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What if that clean smell in your laundry is a major cause for concern? Is laundry detergent toxic?
In this article, we will dive deep into the dangers of commercial detergent and even those that claim to be eco-friendly.
Clean living is not just about what you eat and drink; it’s also about the products you use in your home, especially chemical-free laundry detergent.
Your laundry detergent, in particular, can have a significant impact on your health and the environment, and this is why we must ask ourselves, “is laundry detergent toxic?“
Many laundry detergents, even ones that are touted as being eco-friendly contain harsh chemicals that can irritate the skin, and respiratory system, and even disrupt hormones.
What’s more, is that they are highly toxic to our environment as well.
The synthetic fragrances wreak havoc on humans and the earth.
These chemicals can also linger on your clothes and be absorbed into your skin, potentially leading to long-term health problems.
Switching to a non toxic laundry detergent is a simple and effective way to reduce your exposure to harmful chemicals and protect your health and the environment.
NY Band Detergents
1,4-dioxane is just one of the dangerous components in many detergents on the market.
A study was recently done by the nonprofit group, Ingredients Matter.
They found that 1,4-dioxane was present in 65 out of 80 laundry detergents tested.
That number is significant.
The levels of 1,4-dioxane ranged from 0.11 parts per million (ppm) to 3.32 ppm.
The study also found that 1,4-dioxane was present in both conventional and plant-based laundry detergents.
This means that this toxic component of 1,4-dioxane is not just in your conventional detergents, but also in your brands soliciting as plant-based or eco-friendly.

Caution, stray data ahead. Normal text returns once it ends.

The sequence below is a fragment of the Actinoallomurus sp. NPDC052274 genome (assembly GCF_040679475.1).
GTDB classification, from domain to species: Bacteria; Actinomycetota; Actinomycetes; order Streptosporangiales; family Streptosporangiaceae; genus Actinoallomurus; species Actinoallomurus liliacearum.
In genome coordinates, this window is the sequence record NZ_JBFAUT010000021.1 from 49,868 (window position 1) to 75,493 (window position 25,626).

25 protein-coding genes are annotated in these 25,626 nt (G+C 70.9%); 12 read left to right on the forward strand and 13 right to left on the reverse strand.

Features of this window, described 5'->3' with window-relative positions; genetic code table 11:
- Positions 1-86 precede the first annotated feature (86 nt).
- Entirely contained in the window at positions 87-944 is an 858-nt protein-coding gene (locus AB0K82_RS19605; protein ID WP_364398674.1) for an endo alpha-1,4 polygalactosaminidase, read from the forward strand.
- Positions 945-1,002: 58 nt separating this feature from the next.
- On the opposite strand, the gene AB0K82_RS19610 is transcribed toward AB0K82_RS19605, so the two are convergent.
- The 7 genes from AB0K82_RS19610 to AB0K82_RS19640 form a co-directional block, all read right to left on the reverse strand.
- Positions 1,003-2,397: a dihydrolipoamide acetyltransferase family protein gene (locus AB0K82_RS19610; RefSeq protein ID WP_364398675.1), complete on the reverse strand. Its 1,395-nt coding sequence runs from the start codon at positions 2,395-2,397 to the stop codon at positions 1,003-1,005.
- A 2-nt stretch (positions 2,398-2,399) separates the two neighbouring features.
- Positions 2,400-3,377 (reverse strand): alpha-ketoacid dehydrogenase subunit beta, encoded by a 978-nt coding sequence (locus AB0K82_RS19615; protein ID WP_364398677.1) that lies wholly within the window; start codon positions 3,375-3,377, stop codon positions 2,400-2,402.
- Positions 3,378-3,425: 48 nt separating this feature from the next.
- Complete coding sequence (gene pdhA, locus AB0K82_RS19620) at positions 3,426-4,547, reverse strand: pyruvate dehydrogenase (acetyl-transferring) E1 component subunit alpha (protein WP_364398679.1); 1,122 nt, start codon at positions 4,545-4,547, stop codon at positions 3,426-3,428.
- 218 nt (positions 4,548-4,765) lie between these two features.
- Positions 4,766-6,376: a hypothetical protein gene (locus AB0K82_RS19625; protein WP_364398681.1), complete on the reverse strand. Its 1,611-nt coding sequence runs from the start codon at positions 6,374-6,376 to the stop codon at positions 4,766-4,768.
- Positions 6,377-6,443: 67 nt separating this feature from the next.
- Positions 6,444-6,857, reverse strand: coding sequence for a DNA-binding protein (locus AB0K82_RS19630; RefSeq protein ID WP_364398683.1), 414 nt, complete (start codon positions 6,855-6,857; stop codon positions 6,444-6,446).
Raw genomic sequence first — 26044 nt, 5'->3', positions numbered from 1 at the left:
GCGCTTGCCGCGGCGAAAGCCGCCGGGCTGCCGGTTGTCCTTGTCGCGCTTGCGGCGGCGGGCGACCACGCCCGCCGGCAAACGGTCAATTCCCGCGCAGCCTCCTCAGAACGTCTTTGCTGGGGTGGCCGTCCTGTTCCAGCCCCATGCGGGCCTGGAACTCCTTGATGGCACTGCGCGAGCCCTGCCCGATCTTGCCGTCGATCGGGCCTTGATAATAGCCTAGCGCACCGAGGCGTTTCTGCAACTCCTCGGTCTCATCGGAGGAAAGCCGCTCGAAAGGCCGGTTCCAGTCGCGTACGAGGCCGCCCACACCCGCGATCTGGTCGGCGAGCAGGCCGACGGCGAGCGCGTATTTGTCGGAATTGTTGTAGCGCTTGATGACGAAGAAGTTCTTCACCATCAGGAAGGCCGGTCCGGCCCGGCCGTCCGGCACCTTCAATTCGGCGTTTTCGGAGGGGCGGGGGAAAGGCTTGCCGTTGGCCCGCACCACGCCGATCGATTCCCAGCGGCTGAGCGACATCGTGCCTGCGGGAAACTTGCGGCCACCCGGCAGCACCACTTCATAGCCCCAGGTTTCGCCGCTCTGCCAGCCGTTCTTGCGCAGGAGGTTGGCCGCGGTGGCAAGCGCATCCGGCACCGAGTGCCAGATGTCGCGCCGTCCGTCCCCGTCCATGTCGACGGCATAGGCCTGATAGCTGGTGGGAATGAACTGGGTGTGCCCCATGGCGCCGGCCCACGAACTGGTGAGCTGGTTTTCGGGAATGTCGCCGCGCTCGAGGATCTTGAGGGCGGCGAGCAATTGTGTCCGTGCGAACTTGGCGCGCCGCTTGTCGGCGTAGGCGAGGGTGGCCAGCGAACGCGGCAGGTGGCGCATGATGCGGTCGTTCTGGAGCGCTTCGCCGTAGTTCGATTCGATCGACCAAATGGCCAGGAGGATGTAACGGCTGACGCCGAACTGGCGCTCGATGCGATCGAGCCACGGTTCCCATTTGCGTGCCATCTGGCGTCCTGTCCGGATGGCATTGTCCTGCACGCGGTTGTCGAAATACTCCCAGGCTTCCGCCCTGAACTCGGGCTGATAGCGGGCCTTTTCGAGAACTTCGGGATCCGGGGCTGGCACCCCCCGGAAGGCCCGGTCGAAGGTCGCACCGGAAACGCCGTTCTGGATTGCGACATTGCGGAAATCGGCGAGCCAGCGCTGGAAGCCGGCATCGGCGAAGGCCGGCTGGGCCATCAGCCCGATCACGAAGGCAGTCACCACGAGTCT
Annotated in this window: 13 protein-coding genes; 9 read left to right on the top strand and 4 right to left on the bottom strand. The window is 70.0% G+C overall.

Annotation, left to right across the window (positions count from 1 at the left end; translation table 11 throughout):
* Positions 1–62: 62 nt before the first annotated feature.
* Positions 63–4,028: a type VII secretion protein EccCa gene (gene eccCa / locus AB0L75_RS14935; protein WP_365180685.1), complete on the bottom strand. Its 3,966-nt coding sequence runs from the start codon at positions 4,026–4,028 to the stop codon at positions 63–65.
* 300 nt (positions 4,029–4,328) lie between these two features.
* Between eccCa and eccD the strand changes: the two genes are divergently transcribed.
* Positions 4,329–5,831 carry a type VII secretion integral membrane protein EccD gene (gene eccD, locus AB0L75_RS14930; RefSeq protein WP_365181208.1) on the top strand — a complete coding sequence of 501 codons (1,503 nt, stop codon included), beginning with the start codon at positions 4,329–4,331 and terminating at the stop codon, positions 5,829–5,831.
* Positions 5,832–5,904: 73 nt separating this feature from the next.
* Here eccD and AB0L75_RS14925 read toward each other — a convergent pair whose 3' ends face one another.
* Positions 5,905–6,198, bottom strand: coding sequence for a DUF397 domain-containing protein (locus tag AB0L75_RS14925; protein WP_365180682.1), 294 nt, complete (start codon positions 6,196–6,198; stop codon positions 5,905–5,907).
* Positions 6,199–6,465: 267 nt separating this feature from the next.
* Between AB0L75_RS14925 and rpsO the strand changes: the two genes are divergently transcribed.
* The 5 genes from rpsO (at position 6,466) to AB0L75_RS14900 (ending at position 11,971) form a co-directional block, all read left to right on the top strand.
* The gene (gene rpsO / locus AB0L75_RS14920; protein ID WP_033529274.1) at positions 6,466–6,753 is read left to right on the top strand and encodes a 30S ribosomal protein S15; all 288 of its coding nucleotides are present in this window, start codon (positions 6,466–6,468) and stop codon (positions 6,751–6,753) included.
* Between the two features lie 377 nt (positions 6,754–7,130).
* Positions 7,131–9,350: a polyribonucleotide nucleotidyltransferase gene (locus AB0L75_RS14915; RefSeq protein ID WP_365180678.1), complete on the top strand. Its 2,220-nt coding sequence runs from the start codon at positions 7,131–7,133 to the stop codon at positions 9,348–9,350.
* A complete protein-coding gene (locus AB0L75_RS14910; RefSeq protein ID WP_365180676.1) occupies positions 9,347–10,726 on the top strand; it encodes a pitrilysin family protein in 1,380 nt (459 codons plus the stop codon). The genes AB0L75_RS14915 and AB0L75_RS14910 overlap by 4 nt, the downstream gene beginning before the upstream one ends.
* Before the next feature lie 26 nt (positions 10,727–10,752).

Health Effects of 1,4-Dioxane
1,4-dioxane is a probable human carcinogen, according to the Environmental Protection Agency (EPA).
Exposure to 1,4-dioxane can occur through
- Skin contact
Short-term exposure to high levels of 1,4-dioxane can cause eye, nose, and throat irritation, as well as headaches, dizziness, and nausea.
Long-term exposure to 1,4-dioxane has been linked to an increased risk of
- liver damage
- kidney damage
Here is a list of some of the banned detergents in New York due to their 1,4-dioxane content:
1. Gain Original + Aroma Boost Laundry Detergent
This detergent was found to contain 3.32 ppm of 1,4-dioxane. It is a liquid laundry detergent that is marketed as having a “long-lasting aroma” and being “effective on tough stains.”
2. Tide Original Laundry Detergent
This detergent was found to contain 2.4 ppm of 1,4-dioxane. It is a liquid laundry detergent that is marketed as being “powerful on stains” and “gentle on clothes.”
3. Arm & Hammer Clean Burst Laundry Detergent
This detergent was found to contain 2.1 ppm of 1,4-dioxane. It is a liquid laundry detergent that is marketed as being “tough on odors” and “odor-neutralizing.”
4. Arm & Hammer Sensitive Skin Free & Clear Laundry Detergent
This detergent was found to contain 2.0 ppm of 1,4-dioxane. It is a liquid laundry detergent that is marketed as being “gentle on sensitive skin” and “free of dyes and perfumes.”
5. Dreft Stage 1: Newborn Laundry Detergent
This detergent was found to contain 2.3 ppm of 1,4-dioxane. It is a liquid laundry detergent that is marketed as being “specially formulated for baby’s delicate skin” and “free of harsh chemicals.”
6. Snuggle SuperCare Liquid Fabric Softener
This fabric softener was found to contain 2.3 ppm of 1,4-dioxane. It is a liquid fabric softener that is marketed as being “ultra-soft” and “long-lasting.”
7. Downy UltraPlus April Fresh Liquid Fabric Softener
This fabric softener was found to contain 2.5 ppm of 1,4-dioxane. It is a liquid fabric softener that is marketed as being “fresh” and “long-lasting.”
8. Bounce Dryer Sheets Outdoor Fresh
These dryer sheets were found to contain 2.2 ppm of 1,4-dioxane. They are dryer sheets that are marketed as being “fresh” and “static-fighting.”
9. Unstoppables Fresh Linen In-Wash Scent Booster
This in-wash scent booster was found to contain 2.6 ppm of 1,4-dioxane. It is an in-wash scent booster that is marketed as being “long-lasting” and “fresh.”